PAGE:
What do we do when we’ve mined every nostalgic feeling and bought them back, half-mutant and shuffling like deranged mad scientists? There’s nowhere left to go, surely, within the realms of the possible. Our only logical direction in the cavernous yet cosy pit we have dug for ourselves is deep into the insane bedrock of the unexplored. Introducing the PolyMega – every eight-year-old’s magic-box idea given life.
Suitably titled like a mid-’90s cyberpunk novel, the PolyMega is a modular multi-system game console that basically lets you play a stack of classics across multiple platforms, region-free, on one home system with modern hardware. Each Element Module Set — the plug-in components that allow this arcane wizardry to happen — comes with five built-in games.
The more games you have to plug into the main ‘tower’, the more stuff you can play. NES, SNES, Playstation, Saturn, Mega Drive, 32X, Sega CD, TurboGrafx-16, Neo Geo CD and more will be available at launch, with potential for future releases. You can create your own digital library by installing the games on the console’s hard drive or download hundreds of titles on the online store. Pre-orders are open, with a tentative spring release date.
There’s a lot to love about the PolyMega; it promises interesting tech in a convenient package. It’s a fun way to introduce homebrew gaming to the mainstream. Will it succeed in its objective? Here’s hoping. Regardless, the PolyMega is proof that nostalgia is now officially culturally accessible on an unprecedented scale.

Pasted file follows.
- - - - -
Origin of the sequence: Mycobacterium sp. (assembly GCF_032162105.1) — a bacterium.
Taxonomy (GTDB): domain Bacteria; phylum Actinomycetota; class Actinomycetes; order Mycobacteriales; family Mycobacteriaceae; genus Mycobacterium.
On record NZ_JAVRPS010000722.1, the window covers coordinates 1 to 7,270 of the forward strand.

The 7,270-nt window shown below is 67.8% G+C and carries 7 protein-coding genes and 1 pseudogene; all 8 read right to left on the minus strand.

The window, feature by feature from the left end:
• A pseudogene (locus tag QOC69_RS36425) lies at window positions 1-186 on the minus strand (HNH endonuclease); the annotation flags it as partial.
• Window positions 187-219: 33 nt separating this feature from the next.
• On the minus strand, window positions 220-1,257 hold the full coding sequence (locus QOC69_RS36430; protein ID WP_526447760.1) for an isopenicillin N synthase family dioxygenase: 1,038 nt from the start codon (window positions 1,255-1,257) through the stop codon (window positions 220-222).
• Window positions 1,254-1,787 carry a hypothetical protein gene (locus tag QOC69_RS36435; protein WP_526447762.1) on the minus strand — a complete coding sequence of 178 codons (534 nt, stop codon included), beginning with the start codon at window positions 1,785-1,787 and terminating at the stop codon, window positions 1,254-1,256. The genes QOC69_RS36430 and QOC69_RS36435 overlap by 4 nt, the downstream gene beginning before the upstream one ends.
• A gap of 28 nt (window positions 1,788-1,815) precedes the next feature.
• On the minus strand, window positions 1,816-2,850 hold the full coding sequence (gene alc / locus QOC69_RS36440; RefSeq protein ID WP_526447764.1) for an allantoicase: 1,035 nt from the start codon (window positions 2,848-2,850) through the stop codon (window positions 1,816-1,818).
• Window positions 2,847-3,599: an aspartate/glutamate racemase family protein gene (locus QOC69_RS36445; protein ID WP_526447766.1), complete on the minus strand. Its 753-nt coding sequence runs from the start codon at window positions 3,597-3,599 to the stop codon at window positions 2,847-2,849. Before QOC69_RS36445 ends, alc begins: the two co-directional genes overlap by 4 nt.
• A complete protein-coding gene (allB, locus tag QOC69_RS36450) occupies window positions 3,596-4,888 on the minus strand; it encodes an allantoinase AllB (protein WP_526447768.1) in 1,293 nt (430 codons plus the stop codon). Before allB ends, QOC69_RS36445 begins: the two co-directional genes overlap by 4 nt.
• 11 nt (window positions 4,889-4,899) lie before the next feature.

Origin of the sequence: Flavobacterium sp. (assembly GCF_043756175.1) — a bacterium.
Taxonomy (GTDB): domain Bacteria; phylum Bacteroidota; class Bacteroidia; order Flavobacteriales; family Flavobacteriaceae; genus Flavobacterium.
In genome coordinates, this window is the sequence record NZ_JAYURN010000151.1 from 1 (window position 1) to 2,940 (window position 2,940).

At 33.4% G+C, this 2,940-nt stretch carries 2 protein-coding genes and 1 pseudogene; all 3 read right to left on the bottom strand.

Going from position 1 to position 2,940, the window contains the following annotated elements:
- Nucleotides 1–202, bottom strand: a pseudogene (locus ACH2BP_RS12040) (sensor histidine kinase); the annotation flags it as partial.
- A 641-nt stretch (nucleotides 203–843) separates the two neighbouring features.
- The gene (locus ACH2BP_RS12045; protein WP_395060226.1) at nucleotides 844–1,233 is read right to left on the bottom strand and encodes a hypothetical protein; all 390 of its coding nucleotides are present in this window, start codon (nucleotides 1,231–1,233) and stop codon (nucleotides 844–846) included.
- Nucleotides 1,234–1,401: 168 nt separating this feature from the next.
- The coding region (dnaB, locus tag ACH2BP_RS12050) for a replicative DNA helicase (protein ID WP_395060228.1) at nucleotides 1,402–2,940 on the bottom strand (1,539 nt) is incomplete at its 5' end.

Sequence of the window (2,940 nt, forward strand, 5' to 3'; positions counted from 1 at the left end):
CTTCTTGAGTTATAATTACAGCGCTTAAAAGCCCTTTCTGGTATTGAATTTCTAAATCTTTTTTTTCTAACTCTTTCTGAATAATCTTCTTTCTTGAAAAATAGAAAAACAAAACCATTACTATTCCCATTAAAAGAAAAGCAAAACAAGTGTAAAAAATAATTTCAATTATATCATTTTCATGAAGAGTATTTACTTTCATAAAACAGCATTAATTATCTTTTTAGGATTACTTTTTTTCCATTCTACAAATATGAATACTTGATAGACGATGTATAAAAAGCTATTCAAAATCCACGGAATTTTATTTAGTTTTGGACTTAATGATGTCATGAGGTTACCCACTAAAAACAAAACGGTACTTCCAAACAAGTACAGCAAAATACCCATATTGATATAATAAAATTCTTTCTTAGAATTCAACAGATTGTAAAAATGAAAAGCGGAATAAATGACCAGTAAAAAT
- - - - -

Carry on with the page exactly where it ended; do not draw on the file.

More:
I once opened a fortune cookie that read, “When you live in the past, it costs you the present”. This was an alarmingly honest statement from a sugary treat and it’s haunted me ever since. Our era, in general, seems to be one of reflection. A stack of original television shows — Stranger Things, GLOW, Everything Sucks!— romanticise our past. Synthwave’s haunting John Carpenter-esque keyboards echo on. Even cyberpunk is back, now that we’re in severe danger of living it out.
Nostalgia hasn’t held us back, this time – it’s somehow propelled us. It’s been co-opted and coupled with our modernity to create a distinct feel that is neither. The 2010s have been weird.
Why has looking back to more rudimentary games become as huge as what it has? Perhaps we pine for simplicity in an age of overwhelming complexity. Perhaps we feel that gaming has ‘plateaued’ — that we’re unsure of how to technologically progress when everything looks, sounds and feels as good as what it does.
Perhaps the advances that have been made — virtual reality and the rise of digital assistants like Google Home and Alexa — mirror their original emergences in our social consciousness all those years ago. Remember the Virtual Boy? We can actually do it now without giving you severe motion sickness! We can hit reset and do it all again, without mistakes and catered entirely to our whims. It’s all possible.
The PolyMega looks like great fun (and if you’re springing for the deluxe package at $737.81 AUD, it’d better be). It may also be the canary in the coalmine — the pinpoint at which we can look back and notice the oversaturation of nostalgia in our cultural gaming identity. None of this is ultimately ‘bad’, however — we had silly dreams and they came true, albeit in a commercially safe way. It’s just interesting, sometimes, to note how much of our future hinges upon the earnest wishes of our past.
What will our children think of next?